Aquaman #24 Review- But Why Is Atlantis Making Biblical References? Oh, It's Good By The Way

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Aquaman #24 Review

Dan Abnett has very easily risen to be one of mainstream comics' best writers. Even after his ended partnership with Andy Lanning, the duo being responsible for the excellent Heroes for Hire series, Annihilation, The Thanos Imperative, and War of Kings as well as bringing Nova and the Guardians of the Galaxy back into mainstream appeal before Brian Michael Bendis took over the latter, Dan Abnett has shown himself to be an equally fantastic solo star with the terribly underappreciated recent Hercules book as well as Titans and Aquaman.

Have Aquaman jokes died down? I certainly hope so. I never found them terribly funny, even before Geoff Johns "made Aquaman cool again" with his deservedly popular stint on the book back at the beginning of the New 52.

I've always found Aquaman to be a cool character. He's a king, he's super strong, and his orange-and-green suit shows a preference for the garish that adds unspoken personality traits beneath the surface. That being said, I never completely grasped who Arthur Curry was as a character until Abnett took over this book. He's shown Aquaman to be a stoic optimist with a bit of a sense of humor and a sensitive underside that he really only shows to his longtime love, Mera. Mera is a really cool character too, by the way, and it's great that she has become a regular co-star on this series.

Today's adventure brings the amphibious hero to a new depth, pun completely intended, as he loses his throne to the Atlantean extremist known as Corum Rath. This is a decision made by the Atlantean high council, showing that the people have turned against Aquaman's intentions of bringing Atlantis to the greater world stage as a friend. Now in charge, Rath begins dabbling in old Atlantean magic so that the nation can show itself as a greater world power. He unleashes a vast barrier around the kingdom, aptly called the Crown of Thorns. Aquaman and Mera have to determine their own future and if they will continue to be part of Atlantis' future.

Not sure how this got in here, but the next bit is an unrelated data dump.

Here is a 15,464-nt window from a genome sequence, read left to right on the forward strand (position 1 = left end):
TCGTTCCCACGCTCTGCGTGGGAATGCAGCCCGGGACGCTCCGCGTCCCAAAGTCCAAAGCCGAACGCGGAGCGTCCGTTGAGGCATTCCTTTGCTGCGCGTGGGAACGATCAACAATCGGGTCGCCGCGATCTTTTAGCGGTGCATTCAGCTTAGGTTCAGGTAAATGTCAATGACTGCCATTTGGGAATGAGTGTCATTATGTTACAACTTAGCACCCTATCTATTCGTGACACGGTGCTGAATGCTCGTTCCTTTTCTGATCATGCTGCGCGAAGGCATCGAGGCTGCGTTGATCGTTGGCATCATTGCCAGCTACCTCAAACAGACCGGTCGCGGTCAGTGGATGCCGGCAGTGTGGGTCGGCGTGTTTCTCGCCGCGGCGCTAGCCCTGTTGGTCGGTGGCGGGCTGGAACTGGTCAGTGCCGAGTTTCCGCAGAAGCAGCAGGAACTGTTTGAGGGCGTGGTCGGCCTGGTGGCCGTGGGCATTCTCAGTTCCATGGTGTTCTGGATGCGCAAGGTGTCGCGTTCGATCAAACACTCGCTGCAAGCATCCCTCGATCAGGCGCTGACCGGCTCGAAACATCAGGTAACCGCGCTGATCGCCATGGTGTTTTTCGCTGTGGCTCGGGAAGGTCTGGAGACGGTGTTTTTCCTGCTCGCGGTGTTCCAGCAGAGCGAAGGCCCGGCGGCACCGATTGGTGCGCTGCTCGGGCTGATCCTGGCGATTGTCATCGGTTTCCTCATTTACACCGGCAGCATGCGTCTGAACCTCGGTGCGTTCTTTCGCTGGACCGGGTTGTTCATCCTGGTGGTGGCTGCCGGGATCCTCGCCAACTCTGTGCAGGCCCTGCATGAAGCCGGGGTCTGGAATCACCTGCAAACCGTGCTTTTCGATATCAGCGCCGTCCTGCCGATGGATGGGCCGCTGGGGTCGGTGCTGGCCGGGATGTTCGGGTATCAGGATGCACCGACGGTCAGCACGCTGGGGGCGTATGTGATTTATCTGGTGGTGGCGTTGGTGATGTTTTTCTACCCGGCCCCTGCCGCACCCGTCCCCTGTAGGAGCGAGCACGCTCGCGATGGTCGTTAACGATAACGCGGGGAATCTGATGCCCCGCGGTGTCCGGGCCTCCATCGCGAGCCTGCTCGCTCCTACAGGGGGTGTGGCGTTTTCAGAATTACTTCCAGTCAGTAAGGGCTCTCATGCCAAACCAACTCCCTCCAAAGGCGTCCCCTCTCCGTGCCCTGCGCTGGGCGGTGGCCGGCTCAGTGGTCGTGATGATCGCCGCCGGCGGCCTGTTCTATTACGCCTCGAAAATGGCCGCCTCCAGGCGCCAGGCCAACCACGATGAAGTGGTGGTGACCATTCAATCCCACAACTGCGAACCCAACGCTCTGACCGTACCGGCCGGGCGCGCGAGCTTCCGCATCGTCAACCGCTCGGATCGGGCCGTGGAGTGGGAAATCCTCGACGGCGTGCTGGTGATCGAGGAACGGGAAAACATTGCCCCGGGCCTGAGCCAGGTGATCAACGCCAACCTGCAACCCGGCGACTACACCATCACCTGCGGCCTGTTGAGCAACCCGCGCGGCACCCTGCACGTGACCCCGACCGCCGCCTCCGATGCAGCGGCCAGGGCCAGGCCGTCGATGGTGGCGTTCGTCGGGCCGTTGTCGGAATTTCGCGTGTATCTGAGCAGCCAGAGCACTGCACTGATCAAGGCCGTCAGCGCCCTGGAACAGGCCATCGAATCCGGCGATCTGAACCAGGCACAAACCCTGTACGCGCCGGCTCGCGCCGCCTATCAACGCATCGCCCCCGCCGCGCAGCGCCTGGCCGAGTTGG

Aquaman has become an endlessly enjoyable political thriller in addition to a fun super hero series under Dan Abnett. This is something only really shared by Ta-Nehisi Coates' Black Panther and, to a lesser degree, Charles Soules' Uncanny Inhumans. This issue shows Aquaman being pushed to the brink, and he unleashes the rage of a challenged king.

Mera goes through some interesting developments too, as she considers telling Arthur to abandon his homeland forever. She believes Aquaman will choose her over Atlantis, but the reader sees that this would likely not be the case.

Murk, the head of the Atlantean guard, shows a new and unwavering side to himself as well, turning on Arthur and standing with the new decisions of the nation.


The art team is particularly vast on this issue, but the many hands on the wheel do not reduce its quality. This is a great-looking book that appears classic and modern at the same time. The figures are large and epic, but the detail appeals more to new sensibilities of depth and expression. Also, prehistoric marine reptiles are awesome.

Dan Abnett is a master of character development both grand and subtle, and he has managed to raise Aquaman past even its quality during the Geoff Johns era. This book comes highly recommended, as it truly is one of DC's best offerings on the shelves right now.

But really, why is an ancient Atlantean weapon named after a Biblical reference?

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About Joshua Davison

Josh is a longtime super hero comic fan and an aspiring comic book and fiction writer himself. He also trades in videogames, Star Wars, and Magic: The Gathering, and he is also a budding film buff. He's always been a huge nerd, and he hopes to contribute something of worth to the wider geek culture conversation. He is also happy to announce that he is the new Reviews Editor for Bleeding Cool. Follow on Twitter @joshdavisonbolt.
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